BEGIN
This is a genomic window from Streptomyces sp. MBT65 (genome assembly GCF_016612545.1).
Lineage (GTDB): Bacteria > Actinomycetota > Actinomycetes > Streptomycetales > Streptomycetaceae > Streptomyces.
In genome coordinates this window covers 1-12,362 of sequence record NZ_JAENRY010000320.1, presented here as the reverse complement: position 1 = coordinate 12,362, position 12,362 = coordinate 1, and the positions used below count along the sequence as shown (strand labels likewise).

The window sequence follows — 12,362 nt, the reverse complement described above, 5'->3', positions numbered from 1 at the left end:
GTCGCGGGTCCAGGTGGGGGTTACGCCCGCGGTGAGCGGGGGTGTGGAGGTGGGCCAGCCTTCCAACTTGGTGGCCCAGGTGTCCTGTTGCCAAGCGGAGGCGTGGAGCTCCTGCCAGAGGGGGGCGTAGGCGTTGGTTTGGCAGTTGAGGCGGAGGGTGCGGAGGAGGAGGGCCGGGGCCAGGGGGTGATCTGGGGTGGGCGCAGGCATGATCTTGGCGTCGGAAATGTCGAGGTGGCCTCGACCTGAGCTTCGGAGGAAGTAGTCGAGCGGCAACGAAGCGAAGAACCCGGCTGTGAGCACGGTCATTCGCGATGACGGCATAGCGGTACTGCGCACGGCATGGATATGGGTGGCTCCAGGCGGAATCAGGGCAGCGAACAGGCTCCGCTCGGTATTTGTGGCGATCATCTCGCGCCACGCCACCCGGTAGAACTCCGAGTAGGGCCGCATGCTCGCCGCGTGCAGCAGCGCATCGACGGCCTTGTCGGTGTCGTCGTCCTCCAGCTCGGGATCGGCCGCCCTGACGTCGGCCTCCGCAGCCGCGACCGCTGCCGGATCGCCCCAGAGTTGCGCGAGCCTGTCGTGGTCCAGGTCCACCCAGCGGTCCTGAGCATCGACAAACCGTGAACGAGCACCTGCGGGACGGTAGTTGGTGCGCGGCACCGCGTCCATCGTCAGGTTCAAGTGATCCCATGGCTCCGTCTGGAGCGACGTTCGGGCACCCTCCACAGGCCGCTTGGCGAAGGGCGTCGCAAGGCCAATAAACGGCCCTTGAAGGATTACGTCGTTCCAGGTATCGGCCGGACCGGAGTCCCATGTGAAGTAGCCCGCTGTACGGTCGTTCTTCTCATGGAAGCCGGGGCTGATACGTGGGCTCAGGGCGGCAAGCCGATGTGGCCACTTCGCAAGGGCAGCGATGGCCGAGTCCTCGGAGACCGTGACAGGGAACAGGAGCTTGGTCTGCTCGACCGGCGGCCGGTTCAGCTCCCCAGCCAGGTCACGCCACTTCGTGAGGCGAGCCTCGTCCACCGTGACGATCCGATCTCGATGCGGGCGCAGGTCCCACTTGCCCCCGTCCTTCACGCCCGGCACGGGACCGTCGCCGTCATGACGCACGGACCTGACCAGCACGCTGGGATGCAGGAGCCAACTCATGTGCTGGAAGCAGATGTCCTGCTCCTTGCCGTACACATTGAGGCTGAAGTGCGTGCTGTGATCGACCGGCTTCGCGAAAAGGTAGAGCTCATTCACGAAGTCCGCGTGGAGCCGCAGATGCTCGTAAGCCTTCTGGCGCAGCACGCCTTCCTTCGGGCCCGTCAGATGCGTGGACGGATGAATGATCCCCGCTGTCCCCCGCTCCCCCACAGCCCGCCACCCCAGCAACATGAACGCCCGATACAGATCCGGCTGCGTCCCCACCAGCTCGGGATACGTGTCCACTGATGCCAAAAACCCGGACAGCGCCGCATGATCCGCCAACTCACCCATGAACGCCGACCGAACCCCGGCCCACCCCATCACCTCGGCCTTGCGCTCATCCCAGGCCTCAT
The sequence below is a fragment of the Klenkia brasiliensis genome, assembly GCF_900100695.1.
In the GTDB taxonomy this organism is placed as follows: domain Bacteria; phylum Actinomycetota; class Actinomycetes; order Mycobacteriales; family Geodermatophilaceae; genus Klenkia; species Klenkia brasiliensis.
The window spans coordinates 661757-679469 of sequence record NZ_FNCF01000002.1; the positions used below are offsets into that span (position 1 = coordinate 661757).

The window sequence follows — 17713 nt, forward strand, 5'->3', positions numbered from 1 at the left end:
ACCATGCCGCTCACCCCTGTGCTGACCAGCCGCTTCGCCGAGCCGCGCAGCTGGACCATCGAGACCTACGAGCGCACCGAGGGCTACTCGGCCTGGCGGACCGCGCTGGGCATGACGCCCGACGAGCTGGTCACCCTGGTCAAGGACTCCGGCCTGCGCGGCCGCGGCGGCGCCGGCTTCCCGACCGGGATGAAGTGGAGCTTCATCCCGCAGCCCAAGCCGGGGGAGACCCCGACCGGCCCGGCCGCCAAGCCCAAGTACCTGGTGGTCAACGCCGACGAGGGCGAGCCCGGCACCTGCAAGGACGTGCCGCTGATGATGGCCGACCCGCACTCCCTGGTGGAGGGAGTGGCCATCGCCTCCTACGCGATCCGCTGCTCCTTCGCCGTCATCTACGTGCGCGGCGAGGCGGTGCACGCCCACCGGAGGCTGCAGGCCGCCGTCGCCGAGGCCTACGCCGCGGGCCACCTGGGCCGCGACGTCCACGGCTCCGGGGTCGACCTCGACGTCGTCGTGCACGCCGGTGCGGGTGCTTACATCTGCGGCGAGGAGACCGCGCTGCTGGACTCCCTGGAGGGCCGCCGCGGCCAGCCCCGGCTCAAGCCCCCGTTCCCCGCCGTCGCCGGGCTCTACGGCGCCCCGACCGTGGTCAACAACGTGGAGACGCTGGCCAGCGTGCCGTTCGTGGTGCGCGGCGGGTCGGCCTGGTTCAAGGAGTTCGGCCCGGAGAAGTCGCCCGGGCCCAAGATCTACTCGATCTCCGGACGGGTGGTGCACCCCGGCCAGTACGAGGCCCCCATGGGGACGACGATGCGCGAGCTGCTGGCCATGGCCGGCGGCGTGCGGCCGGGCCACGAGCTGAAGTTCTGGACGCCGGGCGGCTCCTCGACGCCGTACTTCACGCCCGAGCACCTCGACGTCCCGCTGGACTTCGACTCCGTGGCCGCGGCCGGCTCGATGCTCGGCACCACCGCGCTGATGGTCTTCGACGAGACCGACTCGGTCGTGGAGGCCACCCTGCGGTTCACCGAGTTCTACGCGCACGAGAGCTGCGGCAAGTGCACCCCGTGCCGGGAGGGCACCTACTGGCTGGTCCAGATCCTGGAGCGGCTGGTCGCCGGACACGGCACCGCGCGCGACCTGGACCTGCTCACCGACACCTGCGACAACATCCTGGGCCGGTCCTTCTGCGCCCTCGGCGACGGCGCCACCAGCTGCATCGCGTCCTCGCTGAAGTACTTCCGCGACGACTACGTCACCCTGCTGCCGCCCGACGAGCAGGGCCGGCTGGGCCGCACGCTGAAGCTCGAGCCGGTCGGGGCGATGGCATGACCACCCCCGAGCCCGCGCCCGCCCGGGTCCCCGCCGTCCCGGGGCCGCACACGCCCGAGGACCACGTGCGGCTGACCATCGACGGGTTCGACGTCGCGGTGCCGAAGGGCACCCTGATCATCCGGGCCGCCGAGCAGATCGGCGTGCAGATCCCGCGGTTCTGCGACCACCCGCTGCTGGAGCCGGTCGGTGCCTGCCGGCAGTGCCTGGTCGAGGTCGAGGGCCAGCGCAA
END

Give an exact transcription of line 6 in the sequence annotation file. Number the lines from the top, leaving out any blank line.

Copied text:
The sequence below is a fragment of the Klenkia brasiliensis genome, assembly GCF_900100695.1.